Money was even tighter than usual for us on Valentine’s Day this year.
Receiving flowers or jewelry can definitely make a person feel special, but those things just weren’t in our budget this year. So our family did something that we don’t normally do – we played a special family game together around the kitchen table. We ended up calling it “The Love Game.”
The object of “The Love Game” is to make each member of your family feel valued and special. Each person says one thing that they love about every other member of the family.
It was interesting to find out what the girls had to say about each other, their dad, me and their baby brother. They also thought it was fun to speak for the baby in a squeaky, high-pitched voice: “I am baby Jeddy, and I love it when Sadie helps me learn to walk! Googie! And when Josie snuggles me! Goo! And when Adelaide climbs into my crib! Ticka-ticka!”
We learned that we actually do appreciate each other for little things – hugs from each other when we are sad, how Dad fixes things around the house, how Josie has a goofy laugh that makes us all smile, how Mommy does the laundry, how Sadie takes care of her little sisters, how Jed makes everyone laugh and how Adelaide is a really good hider during Hide and Seek.
We also touched on something else: how my kids love having “Special Time.” Special Mommy Time, Daddy Time, Grammie Time, Grandpa/Grandma Time, or Aunt/Uncle Time – it doesn’t matter. They thrive on it.
When there’s lots of kids in the family, even five short minutes of one-on-one time with each of them (without being interrupted by the phone or a sibling) shows them that they are special. (I guess this would apply to spouses, too, now that I think about it.)
And when you’re used to hearing “Mom, Mom, Mom, Mom” a million times a day like I am, it gets increasingly difficult to care about everything your kids say. I tend to tune them out sometimes (or a lot of the time – especially certain three year olds who talk incessantly.) I know that cannot possibly make them feel like they are high on my scale of importance.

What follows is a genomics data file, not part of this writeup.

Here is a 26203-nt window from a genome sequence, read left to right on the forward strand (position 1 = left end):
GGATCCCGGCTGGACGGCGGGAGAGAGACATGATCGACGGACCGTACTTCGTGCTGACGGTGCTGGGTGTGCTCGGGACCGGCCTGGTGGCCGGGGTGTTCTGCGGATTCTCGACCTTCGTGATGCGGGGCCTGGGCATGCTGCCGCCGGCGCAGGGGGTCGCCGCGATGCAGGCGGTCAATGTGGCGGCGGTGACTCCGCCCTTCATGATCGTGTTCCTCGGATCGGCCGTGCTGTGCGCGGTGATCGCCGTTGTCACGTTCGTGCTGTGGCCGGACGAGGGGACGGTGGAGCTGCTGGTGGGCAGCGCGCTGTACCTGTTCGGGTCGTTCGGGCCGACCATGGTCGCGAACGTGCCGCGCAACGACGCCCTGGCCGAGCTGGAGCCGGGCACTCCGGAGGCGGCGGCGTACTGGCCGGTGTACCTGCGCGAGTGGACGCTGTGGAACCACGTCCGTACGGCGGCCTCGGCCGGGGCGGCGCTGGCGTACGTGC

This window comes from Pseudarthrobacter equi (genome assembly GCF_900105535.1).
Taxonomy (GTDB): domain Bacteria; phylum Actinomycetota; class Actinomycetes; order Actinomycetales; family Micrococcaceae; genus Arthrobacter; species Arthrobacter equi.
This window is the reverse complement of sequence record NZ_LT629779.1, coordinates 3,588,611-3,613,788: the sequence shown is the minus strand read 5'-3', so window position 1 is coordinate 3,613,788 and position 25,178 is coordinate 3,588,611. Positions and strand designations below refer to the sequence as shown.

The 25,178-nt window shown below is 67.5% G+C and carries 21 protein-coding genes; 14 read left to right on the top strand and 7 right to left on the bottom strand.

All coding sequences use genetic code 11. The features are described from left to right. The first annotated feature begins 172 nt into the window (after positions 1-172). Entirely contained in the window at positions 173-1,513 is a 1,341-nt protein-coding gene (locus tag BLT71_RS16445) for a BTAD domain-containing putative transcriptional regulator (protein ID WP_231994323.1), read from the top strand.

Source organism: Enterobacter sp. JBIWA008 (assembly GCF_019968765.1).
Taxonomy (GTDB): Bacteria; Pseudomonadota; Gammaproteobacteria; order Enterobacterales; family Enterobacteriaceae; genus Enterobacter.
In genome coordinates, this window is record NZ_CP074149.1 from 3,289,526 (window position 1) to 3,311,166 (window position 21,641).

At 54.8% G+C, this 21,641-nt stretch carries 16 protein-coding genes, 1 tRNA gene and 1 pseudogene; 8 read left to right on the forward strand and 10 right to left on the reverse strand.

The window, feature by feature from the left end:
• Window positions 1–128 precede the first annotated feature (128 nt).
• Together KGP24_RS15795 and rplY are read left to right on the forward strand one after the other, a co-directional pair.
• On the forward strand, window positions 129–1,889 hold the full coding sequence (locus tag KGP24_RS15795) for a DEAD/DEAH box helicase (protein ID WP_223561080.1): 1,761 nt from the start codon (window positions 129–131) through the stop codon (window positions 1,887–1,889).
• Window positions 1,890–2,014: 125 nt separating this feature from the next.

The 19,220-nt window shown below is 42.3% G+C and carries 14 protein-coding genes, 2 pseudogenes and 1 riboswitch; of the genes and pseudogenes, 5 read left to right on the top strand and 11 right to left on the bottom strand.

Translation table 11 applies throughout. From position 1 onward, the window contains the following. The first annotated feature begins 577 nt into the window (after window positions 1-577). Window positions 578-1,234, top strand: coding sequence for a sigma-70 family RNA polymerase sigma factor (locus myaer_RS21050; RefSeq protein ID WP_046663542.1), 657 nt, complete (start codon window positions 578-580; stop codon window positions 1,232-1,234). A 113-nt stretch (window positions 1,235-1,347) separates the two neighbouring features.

Strangely enough, though, simply noticing them usually seems to do the trick: “I HEAR you saying that your toe hurts.” Most of the time, the injured party will sniff dramatically and wander away after boo-boo acknowledgement has occurred. Noticing them makes them feel special. It makes them feel validated.
When someone is upset or sad (e.g., “She closed the door in my face!” or “They won’t play with me, Mommy!”) they naturally keep going until someone stops them. One trick I’ve learned to use when they start repeating themselves is for me to repeat it instead. If you can’t beat ‘em, join ‘em, right? They seem to automatically feel better when they know I get it. (This would apply to spouses, also, wouldn’t it?)
Though every kid loves a trip to the toy store, I suddenly realized after playing “The Love Game” that it’s the little things that make these little people feel loved. Not one of them said a word about material things during “The Love Game.”
Snuggling, getting an unexpected hug, being listened to, being acknowledged, reading a story on Mommy’s lap, a goofy dance with Daddy in the middle of the family room – things like these take precedence over new toys or fancy boxes of Valentine candy.
We moms love our children so much. Telling them what they mean to us, spending special time with them, acknowledging them, respecting them – all of these things make them feel special and show them how we feel about them.
Our whole Valentine’s Day experience was really very sweet – maybe even sweeter than an expensive box of chocolates. It made all of us feel important.
And it taught me that showing my children they are special is simpler than I thought – and cheaper, too!